Hence, because $1\preceq\frac{1}{1-x^{j}}$,

 $\Phi_{n}(x)\preceq\prod_{j=1}^{\infty}\frac{1}{1-x^{j}}.$

Let $n\mapsto p(n)$ be the partition function, the number of ways of writing $n$ as a sum of positive integers, where the order does not matter. $p(0)=1$ and $p(n)=0$ for $n<0$, and for example, $p(4)=5$ because $4=4,3+1,2+2,2+1+1,1+1+1+1$. It is a fact that for $|x|<1$,

 $\prod_{j=1}^{\infty}\frac{1}{1-x^{j}}=\sum_{k=0}^{\infty}p(k)x^{k},$

found by Euler.

###### Theorem 27.
 $|a_{n}(k)|\leq p(k),$

and so

 $A(n)=\max_{0\leq k\leq\phi(n)}|a_{n}(k)|\leq\max_{0\leq k\leq\phi(n)}p(k)\leq p% (\phi(n))\leq p(n).$

It is proved by Hardy and Ramanujan [12, p. 166, Chapter VII] that for $K=\pi\sqrt{\frac{2}{3}}$ and $\lambda_{n}=\sqrt{n-\frac{1}{24}}$,

 $p(n)=\frac{e^{K\lambda_{n}}}{4\sqrt{3}\cdot\lambda_{n}^{2}}+O\left(\frac{e^{K% \lambda_{n}}}{\lambda_{n}^{3}}\right),\qquad n\to\infty.$

This implies

 $p(n)\sim\frac{e^{K\sqrt{n}}}{4\sqrt{3}\cdot n},\qquad n\to\infty.$

Therefore,

 $A(n)=O\left(\frac{e^{K\sqrt{n}}}{n}\right),\qquad S(n)=O(e^{K\sqrt{n}}),\qquad n\to\infty$

Now let

 $Q_{n}(x)=\prod_{d|n}(1+x^{d}+x^{2d}+\cdots+x^{n-d}).$

It is straightforward that for $0\leq k, the coefficient of $x^{k}$ in $Q_{n}(x)$ is equal to the coefficient of $x^{k}$ in $\prod_{d\mid n}\frac{1}{1-x^{d}}$. For $n>1$, because the degree of $\Phi_{n}(x)$ is $\phi(n), using (5) we get

 $\Phi_{n}(x)\preceq Q_{n}(x).$

Let

 $d(n)=\sum_{d\mid n}1,$

the number of positive integer divisors of $n$. It is straightforward that

 $\prod_{d\mid n}d=n^{d(n)/2},$

so

 $Q_{n}(1)=\prod_{d\mid n}\frac{n}{d}=\prod_{d\mid n}d=n^{d(n)/2}.$

But from $\Phi_{n}(x)\preceq Q_{n}(x)$ we have that $S(n)$ is $\leq$ the sum of the coefficients of the polynomial $Q_{n}(x)$, i.e.

 $S(n)\leq Q_{n}(1)=n^{d(n)/2}.$

This is found by Bateman [3]; cf. [36, p. 64, Exercise 7].

###### Theorem 28 (Bateman).
 $S(n)\leq\exp\left(\frac{1}{2}d(n)\log n\right).$

A result due to Wigert [12, p. 19, Theorem 6], proved using the prime number theorem, is that

 $\limsup_{n\to\infty}\log d(n)\cdot\frac{\log\log n}{\log n}=\log 2.$

Thus, for each $\epsilon>0$, there is some $n_{\epsilon}$ such that when $n\geq n_{\epsilon}$,

 $\log d(n)\cdot\frac{\log\log n}{\log n}\leq\log 2+\epsilon,$

so

 $\log d(n)\leq\frac{\log n}{\log\log n}(\epsilon+\log 2).$

Then

 $\log S(n)\leq\frac{d(n)}{2}\cdot\log n\leq\frac{\log n}{2}\exp\left(\frac{\log n% }{\log\log n}(\epsilon+\log 2)\right).$

Wirsing [46]

Konyagin, Maier and Wirsing [24]

Maier [29], [30], [31], [32]

Bachman [1]

Bzdęga [9]

Nicolas and Terjanian [41]

Let $\Psi_{n}(x)=\frac{x^{n}-1}{\Phi_{n}(x)}$, i.e. $\Psi_{n}(x)=\prod_{d\mid n,d, which belongs to $\mathbb{Z}[x]$ and is monic. Moree [37] proves the following.

## 8 Analytic theorems about coefficients of cyclotomic polynomials

Erdős [18]

Erdős and Vaughan [17] prove the following.

Vaughan [43] proves the next theorem. Vaughan’s original proof is complicated and delightful, and we first outline it and then give a radically simplified proof using Theorem 11, attributed to Saffari by Montgomery and Vaughan [36, pp. 131–132, Exercise 9].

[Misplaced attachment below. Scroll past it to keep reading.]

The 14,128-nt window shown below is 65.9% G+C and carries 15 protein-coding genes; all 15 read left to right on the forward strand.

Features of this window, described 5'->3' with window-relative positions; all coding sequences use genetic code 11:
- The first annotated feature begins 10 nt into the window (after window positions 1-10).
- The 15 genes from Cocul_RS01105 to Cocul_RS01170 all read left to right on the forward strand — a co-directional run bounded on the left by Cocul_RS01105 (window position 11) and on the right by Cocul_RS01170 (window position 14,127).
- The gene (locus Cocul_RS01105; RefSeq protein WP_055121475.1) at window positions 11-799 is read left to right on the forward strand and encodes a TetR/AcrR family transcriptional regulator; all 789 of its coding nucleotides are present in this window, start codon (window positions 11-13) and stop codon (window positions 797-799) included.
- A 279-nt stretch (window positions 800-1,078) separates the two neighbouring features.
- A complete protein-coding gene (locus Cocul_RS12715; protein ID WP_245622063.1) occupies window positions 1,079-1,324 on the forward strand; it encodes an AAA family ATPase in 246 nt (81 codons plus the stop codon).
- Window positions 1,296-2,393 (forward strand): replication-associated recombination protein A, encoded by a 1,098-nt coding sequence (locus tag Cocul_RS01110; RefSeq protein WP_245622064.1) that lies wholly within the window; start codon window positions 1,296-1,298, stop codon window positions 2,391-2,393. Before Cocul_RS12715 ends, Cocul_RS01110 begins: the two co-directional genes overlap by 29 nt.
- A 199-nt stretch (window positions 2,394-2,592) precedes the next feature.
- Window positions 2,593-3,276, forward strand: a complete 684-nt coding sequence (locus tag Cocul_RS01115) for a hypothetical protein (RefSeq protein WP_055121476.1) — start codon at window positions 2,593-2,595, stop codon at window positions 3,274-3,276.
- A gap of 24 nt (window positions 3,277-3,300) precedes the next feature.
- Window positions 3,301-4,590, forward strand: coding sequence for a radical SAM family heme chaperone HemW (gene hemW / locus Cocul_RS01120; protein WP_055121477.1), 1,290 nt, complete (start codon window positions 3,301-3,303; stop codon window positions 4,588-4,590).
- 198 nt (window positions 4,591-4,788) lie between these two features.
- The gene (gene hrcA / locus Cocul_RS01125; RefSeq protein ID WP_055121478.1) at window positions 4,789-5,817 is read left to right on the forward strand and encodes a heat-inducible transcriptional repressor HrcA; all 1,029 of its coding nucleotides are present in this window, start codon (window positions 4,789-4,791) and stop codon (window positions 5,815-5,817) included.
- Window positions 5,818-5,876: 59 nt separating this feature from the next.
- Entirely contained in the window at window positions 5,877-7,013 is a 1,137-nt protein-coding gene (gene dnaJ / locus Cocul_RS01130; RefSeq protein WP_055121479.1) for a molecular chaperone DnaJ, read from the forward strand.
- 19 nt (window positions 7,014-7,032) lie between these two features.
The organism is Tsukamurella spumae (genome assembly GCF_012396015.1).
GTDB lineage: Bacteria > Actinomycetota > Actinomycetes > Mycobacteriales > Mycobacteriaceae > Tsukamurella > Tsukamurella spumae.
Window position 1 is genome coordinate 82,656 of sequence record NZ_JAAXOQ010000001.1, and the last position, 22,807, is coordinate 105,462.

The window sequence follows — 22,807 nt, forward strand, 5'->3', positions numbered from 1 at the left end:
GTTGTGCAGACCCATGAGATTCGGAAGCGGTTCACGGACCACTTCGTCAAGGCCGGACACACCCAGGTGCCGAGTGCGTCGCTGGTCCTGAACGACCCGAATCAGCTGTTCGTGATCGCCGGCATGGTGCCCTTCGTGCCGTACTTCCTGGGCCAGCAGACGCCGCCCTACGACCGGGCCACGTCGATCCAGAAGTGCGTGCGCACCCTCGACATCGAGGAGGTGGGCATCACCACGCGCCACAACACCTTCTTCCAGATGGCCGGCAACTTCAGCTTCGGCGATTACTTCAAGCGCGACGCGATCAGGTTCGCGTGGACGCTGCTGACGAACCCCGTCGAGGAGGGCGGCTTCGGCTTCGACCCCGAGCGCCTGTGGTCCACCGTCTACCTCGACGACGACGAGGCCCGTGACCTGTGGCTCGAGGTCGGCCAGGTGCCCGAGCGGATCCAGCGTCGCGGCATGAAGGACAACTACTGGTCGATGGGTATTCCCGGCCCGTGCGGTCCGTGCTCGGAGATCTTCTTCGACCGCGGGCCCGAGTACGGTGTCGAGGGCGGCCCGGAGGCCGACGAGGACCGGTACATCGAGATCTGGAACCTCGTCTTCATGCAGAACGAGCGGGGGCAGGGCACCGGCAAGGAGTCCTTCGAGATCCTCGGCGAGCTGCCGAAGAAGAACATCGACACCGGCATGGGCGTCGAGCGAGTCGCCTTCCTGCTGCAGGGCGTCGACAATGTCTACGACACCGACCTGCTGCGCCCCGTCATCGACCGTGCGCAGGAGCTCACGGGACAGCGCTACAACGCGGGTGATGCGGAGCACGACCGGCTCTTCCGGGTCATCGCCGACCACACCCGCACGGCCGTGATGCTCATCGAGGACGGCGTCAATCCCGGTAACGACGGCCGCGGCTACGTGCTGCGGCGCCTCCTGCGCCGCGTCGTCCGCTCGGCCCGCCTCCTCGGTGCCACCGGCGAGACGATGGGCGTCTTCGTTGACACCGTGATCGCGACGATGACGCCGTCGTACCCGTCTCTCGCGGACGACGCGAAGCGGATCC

For $n=\prod_{p\leq y,p\equiv 2,3\pmod{5}}p$ with $\omega(n)$ odd, let $c_{m}=-\frac{c_{n}(m)}{m}$. Because $n$ is square-free and $\mu(n)=-1$, it follows from Lemma 17 that $m\mapsto c_{m}$ is multiplicative. Because $c_{m}=O(m^{-1})$, the following Euler product expansions hold [36, p. 20, Theorem 1.9]:

 $\sum_{m=1}^{\infty}c_{m}m^{-s}=\prod_{p}\sum_{k=0}^{\infty}c_{p^{k}}p^{-ks},% \qquad\mathrm{Re}\,s>0$

and

 $\sum_{m=1}^{\infty}\chi(m)c_{m}m^{-s}=\prod_{p}\sum_{k=0}^{\infty}\chi(p^{k})c% _{p^{k}}p^{-ks},\qquad\mathrm{Re}\,s>0,$

where $\chi$ is the quadratic Dirichlet character modulo $5$. Using Hölder’s formula (2) one works out that for $p\mid n$,

 $\sum_{k=0}^{\infty}c_{p^{k}}p^{-ks}=\frac{1-p^{-s}}{1-p^{-(s+1)}}$

and for $p\nmid n$,

 $\sum_{k=0}^{\infty}c_{p^{k}}p^{-ks}=\frac{1}{1-p^{-(s+1)}},$

thus

 $\sum_{m=1}^{\infty}c_{m}m^{-s}=\zeta(1+s)\prod_{p\mid n}(1-p^{-s}),\qquad% \mathrm{Re}\,s>0.$

Using Hölder’s formula and that $\chi$ is completely multiplicative, one works out that for $p\mid n$,

 $\sum_{k=0}^{\infty}\chi(p^{k})c_{p^{k}}p^{-ks}=\frac{1+p^{-s}}{1-\chi(p)p^{-(s% +1)}}$

and for $p\nmid n$,

 $\sum_{k=0}^{\infty}\chi(p^{k})c_{p^{k}}p^{-ks}=\frac{1}{1-\chi(p)p^{-(s+1)}},$

thus

 $\sum_{m=1}^{\infty}\chi(m)c_{m}m^{-s}=L(1+s,\chi)\prod_{p\mid n}(1+p^{-s}),% \qquad\mathrm{Re}\,s>0.$

Using (i) the fact that the Gauss sum $\sum_{r=1}^{4}\chi(r)e^{2\pi ira/5}$ is equal to $\chi(a)\sqrt{5}$, (ii) the fact that $c_{5m}=\frac{c_{m}}{5}$, and (iii) $e^{2\pi im/5}+e^{2\pi i\cdot 4m/5}=2\cdot\mathrm{Re}\,e^{2\pi im/5}$, one works out that for $x>0$,

 $4\cdot\mathrm{Re}\,\sum_{m=1}^{\infty}c_{m}e^{2\pi im/5}e^{-m/x}=\sum_{m=1}^{% \infty}c_{m}\left(\sqrt{5}\cdot\chi(m)e^{-m/x}+e^{-5m/x}-e^{-m/x}\right).$

Using this and the above Euler product expansions we get for $s>0$,

 $\begin{split}&\displaystyle\int_{0}^{\infty}\left(\mathrm{Re}\,\sum_{m=1}^{% \infty}c_{m}e(m/5)e^{-m/x}\right)x^{-s-1}dx\\ \displaystyle=&\displaystyle\frac{\Gamma(s)}{4}\left(\sqrt{5}\cdot L(1+s,\chi)% \prod_{p\mid n}(1+p^{-s})-(1-5^{-s})\zeta(1+s)\prod_{p\mid n}(1-p^{-s})\right)% .\end{split}$

For $x>0$, writing $f(x)=\mathrm{Re}\,\sum_{m=1}^{\infty}c_{m}e^{2\pi im/5}e^{-m/x}$, one has for $0<\sigma<1$,